Throughout American History, Men Have Dominated Over Women,

2023 WordsMar 30, 20179 Pages
Throughout American history, men have dominated over women, especially in the work force. However, the nation has progressed to a future that is reaching gender equality, but is not quite there yet. As I looked at J. Howard Miller’s propaganda poster, We Can Do It, from 1942, it got me thinking how women came together to do “men’s work” in order to help the US survive during World War II and disregarded gender roles in the process. And as I read Richard Nixon’s Address to the Nation on Labor Day, I wondered how American female stereotypes affected the treatment of women in the workplace. How can women work if they are constantly bombarded with the idea that they should be at home doing “women’s work”? Gender roles have negatively affected…show more content…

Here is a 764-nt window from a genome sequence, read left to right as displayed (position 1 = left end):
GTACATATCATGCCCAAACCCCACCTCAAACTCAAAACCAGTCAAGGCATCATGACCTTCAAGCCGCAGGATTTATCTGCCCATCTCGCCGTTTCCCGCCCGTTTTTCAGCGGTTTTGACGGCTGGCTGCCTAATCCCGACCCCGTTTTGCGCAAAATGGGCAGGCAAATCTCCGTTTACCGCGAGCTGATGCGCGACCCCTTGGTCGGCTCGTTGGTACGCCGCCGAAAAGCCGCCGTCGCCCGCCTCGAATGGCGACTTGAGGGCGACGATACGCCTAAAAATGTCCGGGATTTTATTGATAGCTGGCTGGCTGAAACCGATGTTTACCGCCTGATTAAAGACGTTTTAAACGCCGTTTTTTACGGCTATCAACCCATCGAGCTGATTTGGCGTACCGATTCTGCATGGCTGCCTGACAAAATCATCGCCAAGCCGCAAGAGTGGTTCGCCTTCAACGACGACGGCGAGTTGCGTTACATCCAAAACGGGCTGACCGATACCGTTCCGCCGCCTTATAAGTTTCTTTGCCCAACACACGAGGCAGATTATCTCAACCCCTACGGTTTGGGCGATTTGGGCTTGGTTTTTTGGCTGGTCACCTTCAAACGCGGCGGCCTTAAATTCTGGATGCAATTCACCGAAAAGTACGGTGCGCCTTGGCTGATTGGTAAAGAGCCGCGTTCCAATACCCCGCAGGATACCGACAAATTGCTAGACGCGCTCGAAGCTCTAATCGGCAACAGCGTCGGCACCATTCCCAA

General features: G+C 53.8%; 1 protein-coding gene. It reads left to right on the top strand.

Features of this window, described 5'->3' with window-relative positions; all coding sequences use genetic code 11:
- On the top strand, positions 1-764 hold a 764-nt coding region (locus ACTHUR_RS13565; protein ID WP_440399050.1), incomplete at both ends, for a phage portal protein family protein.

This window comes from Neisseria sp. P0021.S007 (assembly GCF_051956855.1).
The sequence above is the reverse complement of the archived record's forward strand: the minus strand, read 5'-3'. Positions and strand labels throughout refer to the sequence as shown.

Men charged them for overstepping their boundaries as women because women should not be allowed to speak their opinions. This drove the sisters to advocate women’s right to have the same moral and political opportunities (Varon 20). Women had a strict role of staying in the household to only project their actions and opinions within that vicinity. When women married in the 19th century, they give up their right as a person and merge behind her husband. A wife 's legal personality disappears into her husband’s shadow, resulting in the loss of her ability to engage in most legal acts such as signing a contract and owning/disposing property (Fowler). An entire human being could easily disappear, simply through marriage. The Grimké sisters saw this as a waste of their talents and stepped outside to project their influence to the world instead. However, their critics thought otherwise. Jesse Bynum, a North Carolinian politician in 1837, stated that it was an awful omen that women were stepping into politics, the realm of men, and demanding for men to act. To follow their urgings was foolish and would result in a civil war that would soak the fields of the nation with “brothers’ blood” (Varon 20). The idea of women having a voice was so alien to many American citizens. So permitting female suffrage would incite violence from those who opposed it, adding on another problem to the already divided US. In the 19th century, ideas were
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